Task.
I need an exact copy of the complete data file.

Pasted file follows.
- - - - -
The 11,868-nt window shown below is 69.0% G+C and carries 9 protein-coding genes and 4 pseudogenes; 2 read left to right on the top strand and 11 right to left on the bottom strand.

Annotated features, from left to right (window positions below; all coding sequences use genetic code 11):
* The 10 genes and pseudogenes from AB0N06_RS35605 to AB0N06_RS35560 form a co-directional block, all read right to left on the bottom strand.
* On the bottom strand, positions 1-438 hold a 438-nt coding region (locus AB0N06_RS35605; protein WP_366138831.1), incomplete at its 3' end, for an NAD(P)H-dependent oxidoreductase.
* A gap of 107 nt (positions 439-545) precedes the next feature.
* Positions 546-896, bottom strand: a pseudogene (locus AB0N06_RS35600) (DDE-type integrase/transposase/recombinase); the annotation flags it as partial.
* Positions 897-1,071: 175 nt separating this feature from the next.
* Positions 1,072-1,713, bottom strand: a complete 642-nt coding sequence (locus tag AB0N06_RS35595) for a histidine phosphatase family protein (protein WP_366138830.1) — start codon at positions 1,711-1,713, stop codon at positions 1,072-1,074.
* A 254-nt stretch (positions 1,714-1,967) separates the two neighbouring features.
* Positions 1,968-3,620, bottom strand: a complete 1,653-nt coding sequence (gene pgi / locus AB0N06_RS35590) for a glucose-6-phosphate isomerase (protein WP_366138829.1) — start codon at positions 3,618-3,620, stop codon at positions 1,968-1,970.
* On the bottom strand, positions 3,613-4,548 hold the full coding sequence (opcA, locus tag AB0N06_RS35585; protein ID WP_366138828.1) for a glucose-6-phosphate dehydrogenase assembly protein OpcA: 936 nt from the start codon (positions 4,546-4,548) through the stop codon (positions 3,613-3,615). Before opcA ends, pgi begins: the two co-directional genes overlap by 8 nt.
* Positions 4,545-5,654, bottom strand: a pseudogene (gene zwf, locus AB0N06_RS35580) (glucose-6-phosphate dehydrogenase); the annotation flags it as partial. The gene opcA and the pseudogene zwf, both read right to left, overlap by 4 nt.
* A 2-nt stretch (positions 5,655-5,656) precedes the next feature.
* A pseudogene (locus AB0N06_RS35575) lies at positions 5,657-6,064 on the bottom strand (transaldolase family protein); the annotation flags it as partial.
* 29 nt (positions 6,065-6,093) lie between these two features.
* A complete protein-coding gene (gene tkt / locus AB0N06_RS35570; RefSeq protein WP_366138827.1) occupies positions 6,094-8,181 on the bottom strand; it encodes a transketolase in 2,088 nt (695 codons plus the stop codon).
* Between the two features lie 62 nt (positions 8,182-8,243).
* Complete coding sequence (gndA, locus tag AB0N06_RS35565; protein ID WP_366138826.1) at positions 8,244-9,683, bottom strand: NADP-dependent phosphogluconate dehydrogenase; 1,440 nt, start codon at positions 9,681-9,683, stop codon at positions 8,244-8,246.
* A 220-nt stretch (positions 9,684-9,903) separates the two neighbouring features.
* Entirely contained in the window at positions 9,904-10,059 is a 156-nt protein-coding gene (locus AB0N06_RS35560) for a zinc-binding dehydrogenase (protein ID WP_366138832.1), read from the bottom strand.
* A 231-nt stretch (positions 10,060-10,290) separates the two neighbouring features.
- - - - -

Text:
The 11,868-nt window shown below is 69.0% G+C and carries 9 protein-coding genes and 4 pseudogenes; 2 read left to right on the top strand and 11 right to left on the bottom strand.

Annotated features, from left to right (window positions below; all coding sequences use genetic code 11):
* The 10 genes and pseudogenes from AB0N06_RS35605 to AB0N06_RS35560 form a co-directional block, all read right to left on the bottom strand.
* On the bottom strand, positions 1-438 hold a 438-nt coding region (locus AB0N06_RS35605; protein WP_366138831.1), incomplete at its 3' end, for an NAD(P)H-dependent oxidoreductase.
* A gap of 107 nt (positions 439-545) precedes the next feature.
* Positions 546-896, bottom strand: a pseudogene (locus AB0N06_RS35600) (DDE-type integrase/transposase/recombinase); the annotation flags it as partial.
* Positions 897-1,071: 175 nt separating this feature from the next.
* Positions 1,072-1,713, bottom strand: a complete 642-nt coding sequence (locus tag AB0N06_RS35595) for a histidine phosphatase family protein (protein WP_366138830.1) — start codon at positions 1,711-1,713, stop codon at positions 1,072-1,074.
* A 254-nt stretch (positions 1,714-1,967) separates the two neighbouring features.
* Positions 1,968-3,620, bottom strand: a complete 1,653-nt coding sequence (gene pgi / locus AB0N06_RS35590) for a glucose-6-phosphate isomerase (protein WP_366138829.1) — start codon at positions 3,618-3,620, stop codon at positions 1,968-1,970.
* On the bottom strand, positions 3,613-4,548 hold the full coding sequence (opcA, locus tag AB0N06_RS35585; protein ID WP_366138828.1) for a glucose-6-phosphate dehydrogenase assembly protein OpcA: 936 nt from the start codon (positions 4,546-4,548) through the stop codon (positions 3,613-3,615). Before opcA ends, pgi begins: the two co-directional genes overlap by 8 nt.
* Positions 4,545-5,654, bottom strand: a pseudogene (gene zwf, locus AB0N06_RS35580) (glucose-6-phosphate dehydrogenase); the annotation flags it as partial. The gene opcA and the pseudogene zwf, both read right to left, overlap by 4 nt.
* A 2-nt stretch (positions 5,655-5,656) precedes the next feature.
* A pseudogene (locus AB0N06_RS35575) lies at positions 5,657-6,064 on the bottom strand (transaldolase family protein); the annotation flags it as partial.
* 29 nt (positions 6,065-6,093) lie between these two features.
* A complete protein-coding gene (gene tkt / locus AB0N06_RS35570; RefSeq protein WP_366138827.1) occupies positions 6,094-8,181 on the bottom strand; it encodes a transketolase in 2,088 nt (695 codons plus the stop codon).
* Between the two features lie 62 nt (positions 8,182-8,243).
* Complete coding sequence (gndA, locus tag AB0N06_RS35565; protein ID WP_366138826.1) at positions 8,244-9,683, bottom strand: NADP-dependent phosphogluconate dehydrogenase; 1,440 nt, start codon at positions 9,681-9,683, stop codon at positions 8,244-8,246.
* A 220-nt stretch (positions 9,684-9,903) separates the two neighbouring features.
* Entirely contained in the window at positions 9,904-10,059 is a 156-nt protein-coding gene (locus AB0N06_RS35560) for a zinc-binding dehydrogenase (protein ID WP_366138832.1), read from the bottom strand.
* A 231-nt stretch (positions 10,060-10,290) separates the two neighbouring features.